<BLOCKQUOTE>quote:</font><HR>Actually would it not involve reaching "out" to clear the gate to the inside, i.e. not crossblocking?
Right you are, Norefjell! My comment that clearing the gate involves reaching "in" comes from the thought that reaching your arm in front of your body is "reaching in" and reaching out to the side is "reaching out." But you are correct that it is the inside arm of the turn reaching toward the outside of the turn, when it reaches across in front of the body to clear the gate. Thanks for the correction!
LH--I'll get back to you via e-mail. I've been away at Winter Park for a couple days, so I've gotten a little behind here at EpicSki--as well as everything else! Talk to you soon.
Arcmeister--great post about the cause-effect chain that can result from inappropriate cross-blocking (12/6 9:07 am). For what it's worth, I agree with you that many kids unfortunately receive less-than-adequate coaching. I've seen more than a few coaches out there giving extremely questionable technical advice. But even if they are giving sound technical advice, they should work on developing the fundamentals of good turns with discipline, before they allow the kids to cross-block and cause such problems in their technique.
Good discussion, everyone.
I will add that this time--at Winter Park--I DID have the privilege of having Deb Armstrong join my group. Besides being an extraordinary athlete (obviously), Deb remains a passionate student of the sport, and now of the art of teaching it. It was a great pleasure to ski with her. She is a credit to the sport, and to the profession of ski instruction. And her enthusiastic participation is a strong endorsement of the validity of what we are doing.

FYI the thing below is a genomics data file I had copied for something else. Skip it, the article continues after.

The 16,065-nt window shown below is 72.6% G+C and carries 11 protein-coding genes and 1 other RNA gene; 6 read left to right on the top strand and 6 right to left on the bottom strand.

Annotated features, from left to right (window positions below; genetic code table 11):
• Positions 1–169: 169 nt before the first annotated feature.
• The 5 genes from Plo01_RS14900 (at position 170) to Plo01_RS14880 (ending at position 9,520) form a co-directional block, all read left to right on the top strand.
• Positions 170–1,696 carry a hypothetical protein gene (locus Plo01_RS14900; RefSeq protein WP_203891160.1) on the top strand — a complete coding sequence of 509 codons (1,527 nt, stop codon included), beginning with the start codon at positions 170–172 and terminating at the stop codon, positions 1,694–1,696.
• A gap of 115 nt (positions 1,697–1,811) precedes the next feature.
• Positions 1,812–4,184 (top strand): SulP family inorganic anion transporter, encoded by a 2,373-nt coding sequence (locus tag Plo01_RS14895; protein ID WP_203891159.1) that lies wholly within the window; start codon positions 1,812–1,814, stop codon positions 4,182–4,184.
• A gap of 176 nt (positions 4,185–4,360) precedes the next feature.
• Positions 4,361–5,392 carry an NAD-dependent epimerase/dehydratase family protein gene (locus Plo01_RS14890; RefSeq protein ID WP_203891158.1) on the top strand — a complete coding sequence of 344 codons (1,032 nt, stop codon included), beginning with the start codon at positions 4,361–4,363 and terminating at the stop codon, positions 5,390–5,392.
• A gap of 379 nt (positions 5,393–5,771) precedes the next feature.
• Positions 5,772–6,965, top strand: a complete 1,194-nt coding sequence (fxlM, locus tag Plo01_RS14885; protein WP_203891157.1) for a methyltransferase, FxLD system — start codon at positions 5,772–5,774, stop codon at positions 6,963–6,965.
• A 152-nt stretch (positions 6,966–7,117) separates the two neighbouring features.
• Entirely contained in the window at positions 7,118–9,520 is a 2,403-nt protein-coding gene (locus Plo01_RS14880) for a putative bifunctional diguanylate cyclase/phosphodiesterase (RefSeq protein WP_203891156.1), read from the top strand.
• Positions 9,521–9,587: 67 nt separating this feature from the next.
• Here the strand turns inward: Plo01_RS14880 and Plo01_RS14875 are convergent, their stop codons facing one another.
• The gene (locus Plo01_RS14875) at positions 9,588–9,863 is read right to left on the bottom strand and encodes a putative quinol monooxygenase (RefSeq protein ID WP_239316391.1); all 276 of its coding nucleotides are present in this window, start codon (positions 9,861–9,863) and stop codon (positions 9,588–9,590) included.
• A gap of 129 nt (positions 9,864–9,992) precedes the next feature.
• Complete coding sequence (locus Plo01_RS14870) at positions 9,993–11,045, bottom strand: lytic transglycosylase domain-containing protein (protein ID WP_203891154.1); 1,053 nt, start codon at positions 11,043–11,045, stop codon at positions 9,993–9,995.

I mentioned this discussion at EpicSki, and she was intrigued that such a difference would be perceived. She did say that when she was growing up and focusing on her racing, she sometimes played around with the exercises and drills that her parents (both ski instructors) did. She said she wasn't always clear, at that time, about the relevance of those drills. But now she recognizes the importance of the fundamental skills in skiing--skills she probably once developed and employed quite unconsciously.
Deb also expressed shock at the relative inability of many of today's young racers to perform such fundamental drills as "pivot slips"--drills that don't appear to resemble "ski racing," but that develop--and showcase--some extremely important skiing skills.
More snow in the Colorado Rockies! The skiing is finally becoming excellent. Mary Jane at Winter Park has mid-winter-like snow, and some extremely good bumps on "Gandy Dancer" and some of the other other great trails. If anyone has had doubts about the conditions, let me assure you--it's time to wax your skis and start playing!
<FONT COLOR="#800080" SIZE="1">[ December 07, 2001 09:27 PM: Message edited 1 time, by Bob Barnes/Colorado ]</font>